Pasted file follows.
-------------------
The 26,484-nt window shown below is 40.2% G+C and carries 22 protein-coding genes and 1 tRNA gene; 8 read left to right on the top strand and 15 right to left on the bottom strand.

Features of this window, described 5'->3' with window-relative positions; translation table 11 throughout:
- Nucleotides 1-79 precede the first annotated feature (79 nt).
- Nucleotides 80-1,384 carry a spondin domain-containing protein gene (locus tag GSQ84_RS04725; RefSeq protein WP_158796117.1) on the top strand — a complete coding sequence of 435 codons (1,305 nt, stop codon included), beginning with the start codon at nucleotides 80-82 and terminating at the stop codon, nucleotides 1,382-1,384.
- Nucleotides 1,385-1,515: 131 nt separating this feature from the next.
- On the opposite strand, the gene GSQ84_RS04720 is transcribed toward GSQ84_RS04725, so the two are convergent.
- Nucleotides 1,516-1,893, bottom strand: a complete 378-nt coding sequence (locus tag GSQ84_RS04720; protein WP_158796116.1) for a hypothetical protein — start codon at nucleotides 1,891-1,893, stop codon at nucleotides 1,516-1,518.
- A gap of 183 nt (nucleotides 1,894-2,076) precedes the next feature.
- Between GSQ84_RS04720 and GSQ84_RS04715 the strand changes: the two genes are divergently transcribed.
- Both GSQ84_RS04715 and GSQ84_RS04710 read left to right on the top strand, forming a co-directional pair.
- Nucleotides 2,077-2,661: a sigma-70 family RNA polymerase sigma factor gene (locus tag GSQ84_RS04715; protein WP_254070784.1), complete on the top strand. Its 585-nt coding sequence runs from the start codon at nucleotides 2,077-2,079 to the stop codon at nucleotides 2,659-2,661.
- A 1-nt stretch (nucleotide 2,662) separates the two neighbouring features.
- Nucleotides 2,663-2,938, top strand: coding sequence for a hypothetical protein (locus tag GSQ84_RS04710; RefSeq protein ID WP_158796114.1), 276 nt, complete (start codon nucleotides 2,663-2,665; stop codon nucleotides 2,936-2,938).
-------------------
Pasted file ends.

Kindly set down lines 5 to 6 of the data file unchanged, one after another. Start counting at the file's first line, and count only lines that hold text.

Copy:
- Nucleotides 1,385-1,515: 131 nt separating this feature from the next.
- On the opposite strand, the gene GSQ84_RS04720 is transcribed toward GSQ84_RS04725, so the two are convergent.